Home & Garden News: When pests make themselves at home

By Debra Levey Larson
Media/Communications Specialist, University of Illinois College of Agricultural, Consumer and Environmental Sciences

URBANA, Ill. — It is time for the annual pesky ladybug invasion. Every fall, it happens: as the weather turns cooler, there is another outbreak of critters that want to come inside where it’s warm. Rhonda Ferree, horticulture educator with University of Illinois Extension, said to take time now while the weather is still amenable to prepare your home.

Spiders, box elder bugs, Asian lady beetles, and mice would all like to share your home with you this winter,” Ferree said. “Fall cleaning activities such as sweeping spider webs away from windows and corners and raking accumulated leaves and grass away from the foundations help eliminate hiding places, eggs and easy access to your house by the pests.”

Ferree said the best way to keep critters out of your home is to prevent their entrance by caulking around windows and doors and at the top of the foundation.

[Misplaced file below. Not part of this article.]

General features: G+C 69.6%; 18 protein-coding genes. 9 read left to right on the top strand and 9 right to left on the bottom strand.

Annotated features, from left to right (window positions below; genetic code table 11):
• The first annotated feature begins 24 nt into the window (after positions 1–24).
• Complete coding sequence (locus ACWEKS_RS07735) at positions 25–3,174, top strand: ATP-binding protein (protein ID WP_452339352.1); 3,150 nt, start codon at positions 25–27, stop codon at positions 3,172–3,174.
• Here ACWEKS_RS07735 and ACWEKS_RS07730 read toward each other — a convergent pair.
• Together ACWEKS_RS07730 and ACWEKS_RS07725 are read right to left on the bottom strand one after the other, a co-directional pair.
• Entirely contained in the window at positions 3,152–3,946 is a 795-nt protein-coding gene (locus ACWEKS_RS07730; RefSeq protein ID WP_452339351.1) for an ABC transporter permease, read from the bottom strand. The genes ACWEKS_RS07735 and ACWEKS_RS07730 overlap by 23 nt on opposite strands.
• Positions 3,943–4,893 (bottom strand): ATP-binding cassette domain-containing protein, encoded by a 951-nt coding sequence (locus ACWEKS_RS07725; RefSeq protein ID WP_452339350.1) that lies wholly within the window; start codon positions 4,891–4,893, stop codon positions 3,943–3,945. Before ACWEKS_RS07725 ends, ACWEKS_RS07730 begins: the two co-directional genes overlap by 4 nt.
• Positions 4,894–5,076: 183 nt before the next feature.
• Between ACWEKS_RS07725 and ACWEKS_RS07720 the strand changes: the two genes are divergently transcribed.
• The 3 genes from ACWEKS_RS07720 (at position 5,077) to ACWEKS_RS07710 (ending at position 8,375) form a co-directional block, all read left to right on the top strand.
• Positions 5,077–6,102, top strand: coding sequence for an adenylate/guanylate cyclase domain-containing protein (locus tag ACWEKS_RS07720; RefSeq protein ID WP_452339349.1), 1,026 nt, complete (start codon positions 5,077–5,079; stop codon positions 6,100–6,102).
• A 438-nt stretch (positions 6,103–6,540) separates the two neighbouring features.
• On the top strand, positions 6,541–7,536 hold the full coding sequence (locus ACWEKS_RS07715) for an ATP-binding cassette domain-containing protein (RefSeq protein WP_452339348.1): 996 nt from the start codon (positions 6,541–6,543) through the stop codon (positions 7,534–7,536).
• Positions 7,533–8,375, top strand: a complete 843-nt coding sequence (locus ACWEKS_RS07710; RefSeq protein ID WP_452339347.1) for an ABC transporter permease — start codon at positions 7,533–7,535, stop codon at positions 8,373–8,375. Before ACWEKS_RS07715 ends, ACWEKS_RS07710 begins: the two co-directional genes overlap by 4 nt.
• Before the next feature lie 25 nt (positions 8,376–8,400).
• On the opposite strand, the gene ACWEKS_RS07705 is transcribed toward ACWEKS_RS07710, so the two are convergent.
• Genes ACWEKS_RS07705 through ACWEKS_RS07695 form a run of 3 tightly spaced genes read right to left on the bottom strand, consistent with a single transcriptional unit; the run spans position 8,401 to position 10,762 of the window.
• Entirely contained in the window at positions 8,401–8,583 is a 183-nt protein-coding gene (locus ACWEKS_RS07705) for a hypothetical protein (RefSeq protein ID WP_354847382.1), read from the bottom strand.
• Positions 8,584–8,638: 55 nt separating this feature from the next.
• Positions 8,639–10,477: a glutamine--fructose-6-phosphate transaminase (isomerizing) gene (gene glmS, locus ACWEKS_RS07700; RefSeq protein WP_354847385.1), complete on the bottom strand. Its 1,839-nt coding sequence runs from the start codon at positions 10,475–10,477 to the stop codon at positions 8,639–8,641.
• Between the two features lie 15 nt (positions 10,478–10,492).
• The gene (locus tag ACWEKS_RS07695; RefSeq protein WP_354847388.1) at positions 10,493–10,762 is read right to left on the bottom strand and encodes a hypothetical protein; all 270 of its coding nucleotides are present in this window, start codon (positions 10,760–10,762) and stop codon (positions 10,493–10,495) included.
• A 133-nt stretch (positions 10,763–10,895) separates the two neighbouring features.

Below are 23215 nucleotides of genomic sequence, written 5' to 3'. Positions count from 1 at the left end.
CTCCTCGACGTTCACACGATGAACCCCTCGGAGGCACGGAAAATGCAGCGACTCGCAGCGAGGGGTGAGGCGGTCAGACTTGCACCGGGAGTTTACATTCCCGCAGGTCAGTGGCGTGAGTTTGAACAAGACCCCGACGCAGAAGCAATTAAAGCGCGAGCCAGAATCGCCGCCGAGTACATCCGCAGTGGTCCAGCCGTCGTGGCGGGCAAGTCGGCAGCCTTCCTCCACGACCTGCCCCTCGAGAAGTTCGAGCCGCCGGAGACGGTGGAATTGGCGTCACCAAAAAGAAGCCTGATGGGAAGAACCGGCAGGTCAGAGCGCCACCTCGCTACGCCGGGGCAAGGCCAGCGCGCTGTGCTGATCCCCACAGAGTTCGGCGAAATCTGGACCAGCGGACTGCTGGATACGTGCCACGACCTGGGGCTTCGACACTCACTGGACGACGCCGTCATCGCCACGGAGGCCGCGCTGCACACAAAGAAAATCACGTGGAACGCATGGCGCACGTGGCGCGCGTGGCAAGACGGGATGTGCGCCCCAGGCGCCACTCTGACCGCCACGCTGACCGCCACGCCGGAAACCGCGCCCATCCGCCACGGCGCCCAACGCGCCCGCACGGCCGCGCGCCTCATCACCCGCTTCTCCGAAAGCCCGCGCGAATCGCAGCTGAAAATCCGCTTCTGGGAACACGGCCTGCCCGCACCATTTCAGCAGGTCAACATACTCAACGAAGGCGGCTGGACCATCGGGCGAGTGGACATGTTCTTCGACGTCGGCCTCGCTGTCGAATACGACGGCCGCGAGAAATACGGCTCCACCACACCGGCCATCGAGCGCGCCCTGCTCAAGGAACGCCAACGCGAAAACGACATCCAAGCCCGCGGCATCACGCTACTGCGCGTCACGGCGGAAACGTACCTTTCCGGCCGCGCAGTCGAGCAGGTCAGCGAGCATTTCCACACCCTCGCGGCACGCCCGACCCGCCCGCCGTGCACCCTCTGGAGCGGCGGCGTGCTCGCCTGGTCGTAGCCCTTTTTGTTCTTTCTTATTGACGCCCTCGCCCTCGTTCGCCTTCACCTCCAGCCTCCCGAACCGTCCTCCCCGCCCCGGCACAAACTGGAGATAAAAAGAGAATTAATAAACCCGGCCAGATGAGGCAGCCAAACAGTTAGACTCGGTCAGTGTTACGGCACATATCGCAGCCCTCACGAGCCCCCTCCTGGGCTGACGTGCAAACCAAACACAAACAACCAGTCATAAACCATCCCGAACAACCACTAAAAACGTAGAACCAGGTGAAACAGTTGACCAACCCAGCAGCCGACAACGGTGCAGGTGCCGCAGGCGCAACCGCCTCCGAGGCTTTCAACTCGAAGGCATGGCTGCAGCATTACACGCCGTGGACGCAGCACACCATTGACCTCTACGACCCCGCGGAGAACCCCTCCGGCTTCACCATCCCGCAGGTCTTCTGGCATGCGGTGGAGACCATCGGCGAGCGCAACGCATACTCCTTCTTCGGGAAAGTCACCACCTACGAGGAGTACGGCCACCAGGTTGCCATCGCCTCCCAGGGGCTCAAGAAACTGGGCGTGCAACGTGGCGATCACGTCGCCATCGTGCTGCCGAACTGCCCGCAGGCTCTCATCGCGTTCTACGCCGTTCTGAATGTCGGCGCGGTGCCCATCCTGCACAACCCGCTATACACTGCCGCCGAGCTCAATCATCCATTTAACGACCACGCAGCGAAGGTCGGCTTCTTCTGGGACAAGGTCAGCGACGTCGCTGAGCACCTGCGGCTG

This will help keep out drafts, too,” Ferree said. “Be sure weather seals at the bottoms of doors are tight. To keep mice from entering the house, cover all holes that are at least as big as the diameter of a lead pencil. Place one-quarter-inch wire mesh, smaller screening, or sheet metal around pipes and over ventilators or other holes.”

Most pests that come indoors die in a few days, she said. However, box elder bugs, ladybugs, and spiders may live indoors all winter.

After they’ve come inside, the simplest way to eliminate them is to vacuum them up, rather than spraying,” Ferree said. “Try not to crush box elder bugs and ladybugs, as they leave a stain and odor. These insects do not feed or reproduce indoors, and are only seeking shelter. Spiders, on the other hand, will continue their normal habits, but only if they have insects on which they can live.”

When dealing with mice, Ferree recommended trapping as the most effective method of eliminating small numbers of mice, but sanitation is equally important.

Store food in tightly closing containers,” she said. “Do the dishes daily, and always wipe up crumbs from tables and counter tops. Remove nesting sites in garages and around the home or other buildings.”

For more about this or other horticultural issues, visit www.extension.illinois.edu. Ferree also welcomes questions on her Facebook page at www.facebook.com/ferree.horticulture.

From the Nov. 9-15, 2011, issue

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